The term “nanocomposites” was first coined by Roy et al. sometime during the period 1982 to 1983 to describe the major conceptual redirection of the sol-gel process, that is, using the solution sol-gel (SSG) process to create maximally heterogeneous instead of homogeneous materials.l–4 Di- and multiphasic nanoheterogeneous sol-gel materials were prepared and documented in 1984.1–4 Nanocomposites should be clearly differentiated from “nanocrystalline” and “nanophase” materials, which refer to single phases in the nanometer range. “Nanocomposites” refers to composites of more than 1 Gibbsian solid phase where at least one dimension is in the nanometer range and typically all solid phases are in the 1 to 100 nm range. The solid phases can be amorphous, semicrystalline, or crystalline, or combinations thereof. They can be inorganic, organic, or both, and essentially of any composition. The “nanocomposite” theme has now been widely and accurately copied and used worldwide. Although the term “nanocomposites” was coined only recently, nanocomposites are pervasive throughout biological systems (e.g., plants and bones). Only very few man-made materials, such as intercalation compounds (e.g., graphite intercalation compounds, pillared clays, and clay-organic complexes) and entrapment-type compounds (e.g., zeolite-organic complexes) have dealt with this size of material. In the biological world, plants form nanocomposites with the accumulation of significant amounts of inorganic components such as silicon, calcium, aluminum, etc. at the tissue and cellular level to deal with the mechanical and biophysical demands of their survival. In the animal world, bones, teeth, and shells consist of nanocomposites of inorganic and organic materials to achieve several key properties. The objective of this chapter, however, is to review the work on manmade nanocomposite materials and to identify areas where further developments are likely to occur.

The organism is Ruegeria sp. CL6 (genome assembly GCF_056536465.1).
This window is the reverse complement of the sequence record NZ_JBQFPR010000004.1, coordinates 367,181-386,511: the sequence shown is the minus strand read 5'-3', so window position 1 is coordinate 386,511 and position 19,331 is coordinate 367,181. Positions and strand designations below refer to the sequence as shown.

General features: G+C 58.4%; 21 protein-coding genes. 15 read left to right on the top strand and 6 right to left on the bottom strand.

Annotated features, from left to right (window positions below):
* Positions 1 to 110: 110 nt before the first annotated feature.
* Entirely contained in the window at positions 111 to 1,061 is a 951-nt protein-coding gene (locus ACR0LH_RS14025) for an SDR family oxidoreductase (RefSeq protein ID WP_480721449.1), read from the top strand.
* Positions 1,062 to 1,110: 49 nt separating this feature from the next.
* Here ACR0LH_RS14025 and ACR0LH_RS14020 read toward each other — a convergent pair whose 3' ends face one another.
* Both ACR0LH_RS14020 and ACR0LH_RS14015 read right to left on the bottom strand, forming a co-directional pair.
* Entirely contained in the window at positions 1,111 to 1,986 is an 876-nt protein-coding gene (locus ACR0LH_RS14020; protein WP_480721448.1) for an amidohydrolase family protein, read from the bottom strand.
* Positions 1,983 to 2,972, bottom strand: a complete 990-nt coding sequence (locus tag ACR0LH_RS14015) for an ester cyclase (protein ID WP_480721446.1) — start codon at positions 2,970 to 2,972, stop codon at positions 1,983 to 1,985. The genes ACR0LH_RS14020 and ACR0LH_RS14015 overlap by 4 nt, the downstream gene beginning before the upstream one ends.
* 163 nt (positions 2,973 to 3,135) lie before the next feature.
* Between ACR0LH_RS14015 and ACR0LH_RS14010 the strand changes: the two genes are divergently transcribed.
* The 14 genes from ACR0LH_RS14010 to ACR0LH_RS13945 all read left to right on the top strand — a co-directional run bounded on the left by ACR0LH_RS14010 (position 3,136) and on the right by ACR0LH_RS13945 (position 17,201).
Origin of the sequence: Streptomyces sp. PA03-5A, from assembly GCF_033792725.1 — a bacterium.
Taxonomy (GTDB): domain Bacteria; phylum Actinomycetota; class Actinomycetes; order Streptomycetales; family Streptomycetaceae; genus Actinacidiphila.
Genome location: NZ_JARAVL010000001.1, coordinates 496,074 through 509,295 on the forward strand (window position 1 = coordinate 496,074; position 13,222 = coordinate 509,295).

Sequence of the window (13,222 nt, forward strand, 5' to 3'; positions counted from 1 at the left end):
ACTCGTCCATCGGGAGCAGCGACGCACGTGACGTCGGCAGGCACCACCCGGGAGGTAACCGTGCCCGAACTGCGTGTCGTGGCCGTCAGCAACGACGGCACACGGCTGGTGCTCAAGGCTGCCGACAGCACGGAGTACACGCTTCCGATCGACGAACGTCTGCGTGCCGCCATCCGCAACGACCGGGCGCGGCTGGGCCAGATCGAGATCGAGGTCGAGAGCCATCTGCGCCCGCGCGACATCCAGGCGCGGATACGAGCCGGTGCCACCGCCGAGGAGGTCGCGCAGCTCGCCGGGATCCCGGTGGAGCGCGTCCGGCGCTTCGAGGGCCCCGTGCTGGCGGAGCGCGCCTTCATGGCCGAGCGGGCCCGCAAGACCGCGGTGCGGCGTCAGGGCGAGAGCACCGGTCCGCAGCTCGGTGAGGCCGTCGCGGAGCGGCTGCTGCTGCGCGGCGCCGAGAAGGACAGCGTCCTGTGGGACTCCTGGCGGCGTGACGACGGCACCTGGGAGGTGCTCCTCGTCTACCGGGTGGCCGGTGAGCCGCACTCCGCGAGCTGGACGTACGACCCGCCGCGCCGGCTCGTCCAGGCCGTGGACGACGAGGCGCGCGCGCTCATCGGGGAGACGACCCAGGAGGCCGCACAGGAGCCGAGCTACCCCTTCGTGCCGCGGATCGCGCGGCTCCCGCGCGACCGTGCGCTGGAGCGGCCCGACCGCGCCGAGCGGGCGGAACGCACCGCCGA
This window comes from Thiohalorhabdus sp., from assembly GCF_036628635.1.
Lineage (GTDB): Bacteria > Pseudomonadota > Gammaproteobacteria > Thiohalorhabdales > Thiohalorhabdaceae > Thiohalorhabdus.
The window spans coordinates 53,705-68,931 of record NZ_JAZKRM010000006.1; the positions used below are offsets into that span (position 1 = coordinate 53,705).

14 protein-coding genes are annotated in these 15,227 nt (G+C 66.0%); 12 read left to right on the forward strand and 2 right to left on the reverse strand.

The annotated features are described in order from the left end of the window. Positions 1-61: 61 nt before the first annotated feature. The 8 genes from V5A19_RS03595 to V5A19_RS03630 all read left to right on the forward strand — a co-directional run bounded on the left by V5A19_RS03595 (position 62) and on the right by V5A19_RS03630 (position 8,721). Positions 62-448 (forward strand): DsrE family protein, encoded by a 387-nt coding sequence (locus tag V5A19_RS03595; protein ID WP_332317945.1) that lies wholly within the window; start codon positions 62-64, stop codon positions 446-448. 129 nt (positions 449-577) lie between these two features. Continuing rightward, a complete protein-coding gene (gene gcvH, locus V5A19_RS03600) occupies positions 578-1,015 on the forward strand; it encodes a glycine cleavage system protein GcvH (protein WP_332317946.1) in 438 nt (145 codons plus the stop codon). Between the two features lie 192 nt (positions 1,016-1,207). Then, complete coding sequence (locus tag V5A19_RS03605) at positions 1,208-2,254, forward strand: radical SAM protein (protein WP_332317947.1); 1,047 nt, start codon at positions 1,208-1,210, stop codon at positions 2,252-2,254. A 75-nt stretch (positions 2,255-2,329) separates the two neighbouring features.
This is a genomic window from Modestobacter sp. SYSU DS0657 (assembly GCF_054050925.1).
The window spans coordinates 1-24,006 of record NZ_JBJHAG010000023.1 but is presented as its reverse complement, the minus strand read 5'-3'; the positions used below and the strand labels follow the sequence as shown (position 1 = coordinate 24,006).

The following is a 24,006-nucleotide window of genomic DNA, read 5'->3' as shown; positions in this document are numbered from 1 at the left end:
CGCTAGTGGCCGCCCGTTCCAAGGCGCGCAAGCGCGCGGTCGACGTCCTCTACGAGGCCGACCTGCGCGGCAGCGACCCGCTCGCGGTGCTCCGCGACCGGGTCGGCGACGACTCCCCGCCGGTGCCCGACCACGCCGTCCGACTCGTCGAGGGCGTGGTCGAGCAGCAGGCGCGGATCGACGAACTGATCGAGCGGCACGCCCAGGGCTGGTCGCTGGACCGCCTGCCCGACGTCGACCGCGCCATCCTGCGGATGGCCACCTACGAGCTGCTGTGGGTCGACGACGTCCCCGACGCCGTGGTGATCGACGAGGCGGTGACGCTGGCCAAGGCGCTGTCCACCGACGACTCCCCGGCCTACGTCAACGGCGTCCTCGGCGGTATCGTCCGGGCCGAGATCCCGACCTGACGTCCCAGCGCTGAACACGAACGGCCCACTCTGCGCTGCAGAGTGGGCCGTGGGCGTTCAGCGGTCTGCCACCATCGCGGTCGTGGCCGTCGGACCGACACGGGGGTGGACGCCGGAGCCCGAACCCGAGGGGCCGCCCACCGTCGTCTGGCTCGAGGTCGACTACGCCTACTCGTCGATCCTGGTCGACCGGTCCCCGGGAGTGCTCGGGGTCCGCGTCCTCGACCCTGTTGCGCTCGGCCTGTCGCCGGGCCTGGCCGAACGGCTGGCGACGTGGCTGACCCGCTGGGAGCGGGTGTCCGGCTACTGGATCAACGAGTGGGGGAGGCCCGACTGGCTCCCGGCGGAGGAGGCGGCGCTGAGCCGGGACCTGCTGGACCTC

|Original language||English (US)|
|Title of host publication||Chemical Processing of Ceramics, Second Edition|
|Number of pages||28|
|State||Published - Jan 1 2005|
All Science Journal Classification (ASJC) codes
- Materials Science(all)
- Chemical Engineering(all)